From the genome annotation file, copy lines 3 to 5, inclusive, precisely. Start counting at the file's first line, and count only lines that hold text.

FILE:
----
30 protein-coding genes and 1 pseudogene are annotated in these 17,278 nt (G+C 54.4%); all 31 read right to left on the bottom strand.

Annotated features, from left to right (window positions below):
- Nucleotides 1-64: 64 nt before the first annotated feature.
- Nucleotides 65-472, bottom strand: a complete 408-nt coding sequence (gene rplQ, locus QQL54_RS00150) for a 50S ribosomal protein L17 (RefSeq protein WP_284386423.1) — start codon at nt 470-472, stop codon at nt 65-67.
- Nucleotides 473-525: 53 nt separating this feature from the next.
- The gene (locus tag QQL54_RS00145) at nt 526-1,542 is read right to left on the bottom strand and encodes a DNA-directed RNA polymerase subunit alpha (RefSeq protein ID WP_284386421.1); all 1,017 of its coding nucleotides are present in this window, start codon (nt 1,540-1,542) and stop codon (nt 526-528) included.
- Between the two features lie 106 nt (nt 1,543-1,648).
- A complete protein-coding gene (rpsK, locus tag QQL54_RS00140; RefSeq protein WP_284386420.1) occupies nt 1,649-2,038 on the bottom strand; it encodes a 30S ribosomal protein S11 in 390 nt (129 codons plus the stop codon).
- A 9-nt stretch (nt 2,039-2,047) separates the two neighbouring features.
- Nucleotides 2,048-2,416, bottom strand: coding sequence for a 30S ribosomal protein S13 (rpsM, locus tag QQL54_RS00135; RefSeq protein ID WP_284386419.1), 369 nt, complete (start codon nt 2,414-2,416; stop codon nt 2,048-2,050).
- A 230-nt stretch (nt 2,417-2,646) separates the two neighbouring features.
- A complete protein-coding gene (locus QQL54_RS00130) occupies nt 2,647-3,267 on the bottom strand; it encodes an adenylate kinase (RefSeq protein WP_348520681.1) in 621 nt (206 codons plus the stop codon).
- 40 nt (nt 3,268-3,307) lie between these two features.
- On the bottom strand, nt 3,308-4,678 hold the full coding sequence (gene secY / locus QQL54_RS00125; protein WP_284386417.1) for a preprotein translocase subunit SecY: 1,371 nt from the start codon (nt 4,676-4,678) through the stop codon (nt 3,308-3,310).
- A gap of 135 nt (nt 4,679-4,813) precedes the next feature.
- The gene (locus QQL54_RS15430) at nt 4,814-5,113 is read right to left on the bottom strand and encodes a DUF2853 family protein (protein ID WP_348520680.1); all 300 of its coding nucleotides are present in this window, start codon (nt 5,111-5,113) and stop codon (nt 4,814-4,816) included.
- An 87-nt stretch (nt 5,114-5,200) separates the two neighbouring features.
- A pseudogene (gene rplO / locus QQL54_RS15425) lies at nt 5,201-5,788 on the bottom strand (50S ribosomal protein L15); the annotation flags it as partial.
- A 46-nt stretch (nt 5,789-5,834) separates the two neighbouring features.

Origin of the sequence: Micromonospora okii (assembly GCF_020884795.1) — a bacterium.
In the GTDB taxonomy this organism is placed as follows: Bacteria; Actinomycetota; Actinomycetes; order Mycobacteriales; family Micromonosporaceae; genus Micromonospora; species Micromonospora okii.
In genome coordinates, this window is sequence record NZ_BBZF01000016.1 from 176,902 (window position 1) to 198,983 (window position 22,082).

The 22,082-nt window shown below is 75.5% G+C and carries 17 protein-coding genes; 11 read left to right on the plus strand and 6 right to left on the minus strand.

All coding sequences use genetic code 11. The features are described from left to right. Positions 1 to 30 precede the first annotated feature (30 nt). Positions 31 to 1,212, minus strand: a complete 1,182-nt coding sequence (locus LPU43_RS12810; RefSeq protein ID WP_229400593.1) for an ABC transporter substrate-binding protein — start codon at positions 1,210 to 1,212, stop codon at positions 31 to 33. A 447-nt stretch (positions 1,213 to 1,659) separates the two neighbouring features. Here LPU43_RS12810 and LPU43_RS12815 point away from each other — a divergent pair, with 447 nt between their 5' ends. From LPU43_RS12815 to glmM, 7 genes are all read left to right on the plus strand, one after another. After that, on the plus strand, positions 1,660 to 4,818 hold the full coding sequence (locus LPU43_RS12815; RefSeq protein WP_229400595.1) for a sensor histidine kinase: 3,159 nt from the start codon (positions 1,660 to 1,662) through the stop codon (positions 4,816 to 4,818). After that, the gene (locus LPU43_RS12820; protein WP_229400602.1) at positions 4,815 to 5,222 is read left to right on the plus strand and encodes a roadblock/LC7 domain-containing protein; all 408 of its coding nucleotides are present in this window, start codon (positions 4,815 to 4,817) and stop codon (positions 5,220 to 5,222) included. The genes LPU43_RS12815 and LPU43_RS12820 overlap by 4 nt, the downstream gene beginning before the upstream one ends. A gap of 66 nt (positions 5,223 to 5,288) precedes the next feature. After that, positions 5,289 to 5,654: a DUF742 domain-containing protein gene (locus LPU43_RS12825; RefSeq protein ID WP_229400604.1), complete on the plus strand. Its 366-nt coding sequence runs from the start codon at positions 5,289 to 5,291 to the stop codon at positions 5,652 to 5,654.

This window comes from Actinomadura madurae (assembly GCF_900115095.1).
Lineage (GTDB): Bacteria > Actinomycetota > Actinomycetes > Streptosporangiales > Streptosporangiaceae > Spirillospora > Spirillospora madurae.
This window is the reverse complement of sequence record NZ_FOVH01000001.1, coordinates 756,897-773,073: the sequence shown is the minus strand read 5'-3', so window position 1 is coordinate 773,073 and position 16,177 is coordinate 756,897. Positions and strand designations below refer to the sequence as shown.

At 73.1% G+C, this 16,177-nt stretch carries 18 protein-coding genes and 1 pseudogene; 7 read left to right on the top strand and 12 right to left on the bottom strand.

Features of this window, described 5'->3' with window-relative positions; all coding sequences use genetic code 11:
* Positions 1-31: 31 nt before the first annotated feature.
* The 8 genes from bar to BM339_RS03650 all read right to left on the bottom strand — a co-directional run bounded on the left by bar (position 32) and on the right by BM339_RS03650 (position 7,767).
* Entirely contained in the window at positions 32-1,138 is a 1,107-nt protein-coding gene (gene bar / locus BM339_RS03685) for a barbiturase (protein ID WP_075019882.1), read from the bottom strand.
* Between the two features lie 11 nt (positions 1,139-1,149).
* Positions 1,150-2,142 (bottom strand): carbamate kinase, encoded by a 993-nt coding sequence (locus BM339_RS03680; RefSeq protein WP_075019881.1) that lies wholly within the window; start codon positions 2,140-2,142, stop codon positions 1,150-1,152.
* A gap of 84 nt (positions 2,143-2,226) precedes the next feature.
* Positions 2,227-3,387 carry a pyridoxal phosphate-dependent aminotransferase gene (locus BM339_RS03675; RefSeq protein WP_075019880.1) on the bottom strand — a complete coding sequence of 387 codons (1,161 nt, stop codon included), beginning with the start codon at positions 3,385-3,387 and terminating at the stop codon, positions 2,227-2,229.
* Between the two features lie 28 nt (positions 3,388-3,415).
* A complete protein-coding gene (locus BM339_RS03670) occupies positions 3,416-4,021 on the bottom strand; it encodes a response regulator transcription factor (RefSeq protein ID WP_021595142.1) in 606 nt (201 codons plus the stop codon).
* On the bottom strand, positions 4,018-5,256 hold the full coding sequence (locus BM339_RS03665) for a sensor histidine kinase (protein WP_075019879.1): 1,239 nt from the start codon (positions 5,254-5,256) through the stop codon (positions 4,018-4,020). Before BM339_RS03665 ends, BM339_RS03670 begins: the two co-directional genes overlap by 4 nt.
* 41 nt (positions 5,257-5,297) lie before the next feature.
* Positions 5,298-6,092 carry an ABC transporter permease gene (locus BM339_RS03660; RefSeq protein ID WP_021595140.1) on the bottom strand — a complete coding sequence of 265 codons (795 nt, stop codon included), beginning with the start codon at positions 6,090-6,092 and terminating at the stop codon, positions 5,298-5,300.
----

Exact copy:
- Nucleotides 1-64: 64 nt before the first annotated feature.
- Nucleotides 65-472, bottom strand: a complete 408-nt coding sequence (gene rplQ, locus QQL54_RS00150) for a 50S ribosomal protein L17 (RefSeq protein WP_284386423.1) — start codon at nt 470-472, stop codon at nt 65-67.
- Nucleotides 473-525: 53 nt separating this feature from the next.